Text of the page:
Modo and 3D printing a perfect pairing for Kaenon sunglasses design
May 23, 2014
With a passion for digital art - combining photography, illustration and CGI - Mike Campau, of Mike Campau Digital Imagery, has more than 15 years of experience in the industry.
Mike has worked on premium brands, such as Chevrolet, WWE, Budweiser, Ford, Pepsi, ESPN, and Sony, as well as celebrity projects, including Tim Allen, Kid Rock, Mike Tyson, Roger Daltrey, Dave Grohl, Tracy Morgan, Zac Brown.
Most of my work is a blend of photography and CGI, so it tends to have a hyper real look to it. I don’t set out to apply my “style” to each image. I think it’s just a product of how I see things and what looks good to me. I try to mix in different techniques and even force myself into other directions on most projects... so, although most of my work has some similarities in style, it can have quite a different look or concept behind it. I also think it’s very important to stay up to date on images and what is being done by other artists.
When it comes to CGI, I am a technical hack. I have been around it for years and have a pretty good understanding of all the basics, but in the end, I like to create images. So I don’t get into the deep, back-end understanding of how everything works technically. I like to just get going and creating and sometimes, that means my workflow is a little messy. I do think this actually helps me when creating because I don’t get caught up in the “right way” to do things. I’m more concerned about the end result. My creative process is pretty free flowing and I like that I don’t need to work in a rigid formula or standard format. Quite often, working this way leads to happy accidents while experimenting and sometimes even creates the “look” because it’s different than what was supposed to happen.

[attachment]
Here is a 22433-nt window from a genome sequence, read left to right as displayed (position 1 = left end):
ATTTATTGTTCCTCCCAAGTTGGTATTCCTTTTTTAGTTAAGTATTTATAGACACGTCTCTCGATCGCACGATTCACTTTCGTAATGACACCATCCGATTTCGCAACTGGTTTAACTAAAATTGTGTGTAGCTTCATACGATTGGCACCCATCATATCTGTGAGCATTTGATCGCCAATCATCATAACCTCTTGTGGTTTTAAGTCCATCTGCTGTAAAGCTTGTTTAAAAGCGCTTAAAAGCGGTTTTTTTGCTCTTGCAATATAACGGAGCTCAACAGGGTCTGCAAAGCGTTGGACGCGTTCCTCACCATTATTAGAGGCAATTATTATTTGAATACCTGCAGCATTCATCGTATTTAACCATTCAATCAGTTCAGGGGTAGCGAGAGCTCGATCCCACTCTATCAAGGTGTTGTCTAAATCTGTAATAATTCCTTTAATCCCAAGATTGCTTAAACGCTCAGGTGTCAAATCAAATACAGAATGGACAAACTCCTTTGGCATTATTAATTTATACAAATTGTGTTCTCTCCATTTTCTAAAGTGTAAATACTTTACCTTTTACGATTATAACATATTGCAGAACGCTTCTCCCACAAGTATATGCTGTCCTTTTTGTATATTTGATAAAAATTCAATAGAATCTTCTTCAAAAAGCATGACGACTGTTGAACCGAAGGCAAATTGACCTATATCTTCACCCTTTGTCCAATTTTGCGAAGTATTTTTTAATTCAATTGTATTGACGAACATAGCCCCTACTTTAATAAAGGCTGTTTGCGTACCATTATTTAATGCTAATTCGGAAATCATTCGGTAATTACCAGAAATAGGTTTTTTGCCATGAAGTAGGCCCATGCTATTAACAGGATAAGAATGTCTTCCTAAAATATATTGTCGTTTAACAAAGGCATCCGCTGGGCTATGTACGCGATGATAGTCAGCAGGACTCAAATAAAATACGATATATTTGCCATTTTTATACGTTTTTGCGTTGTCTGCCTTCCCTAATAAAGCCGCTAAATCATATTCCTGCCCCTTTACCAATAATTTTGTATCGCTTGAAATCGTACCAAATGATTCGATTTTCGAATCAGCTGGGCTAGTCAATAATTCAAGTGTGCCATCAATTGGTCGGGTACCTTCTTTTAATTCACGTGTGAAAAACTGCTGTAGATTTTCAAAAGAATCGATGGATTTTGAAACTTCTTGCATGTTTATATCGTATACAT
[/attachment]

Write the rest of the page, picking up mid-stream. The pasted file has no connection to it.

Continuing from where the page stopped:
Anything that deals with CGI, I use Modo. It could be adding a simple object to a photographic scene, or a very complex CGI image. There are a few reasons for this. One, it has a super-fast render engine and it doesn’t take much to get something that is good out of the box. Two, the real-time preview window has changed how I work in CGI. This is probably the number one reason I moved to Modo. I used to have to render and tweak, render and tweak, and this took up too much of my valuable time. Now, with Modo, I can see what I get and still use a CPU style render engine. Three, I love the interface and how it works. Since I know Photoshop better than anything else in the world, the layer-based system in Modo was just a natural way for me to work. Finally, the user community and the guys who started up Modo are all great... no seriously, the “family” sense of the community and how everyone is willing to help each other out is just amazing.
Speed. It’s that simple. It’s very fast to learn, fast to use, and fast to render. Almost anyone can jump in, follow some of the introduction tutorials and start creating some cool art pretty quickly. I think the fact that it keeps the complex tasks simple allows for the most basic of user to jump in, but the deep backend and customization still allows the advanced user to dive in and really refine the process.
I worked on creating a series of images for the Galaxy S5 with a few other artists. This project was truly a team effort among David Oldfield (creative director at Lifeproof), Tim Tadder (photographer), and me. The project began with a conference call among the three of us to determine final creative direction, bounce ideas around, and problem-solve final execution. My role in the beginning was helping with creative direction to make sure the imagery matched up with the product’s brand position. Then I began working with Tim on possible ways to shoot elements and props to get the final result that we looked for. Knowing what I could do in CGI and what might be better to capture in camera, we fused the two skill sets together in a seamless process. Once I had the final hero shots from Tim, I created a virtual set in CGI to match the photography and started filling in details with different elements. Some of those were our own shots, some stock photos, and some supplementary CGI renders. Of course, in the end, Photoshop tied everything together to make a pretty killer series of images.
Like I said earlier, everyone who is a devoted Modo user feels like a family member to the team at The Foundry and the user community. I have met some of the guys at The Foundry and all are great to work with. I have even gained contacts of fellow CGI artists from the team at Foundry, and these artists have become a critical part of my CGI team.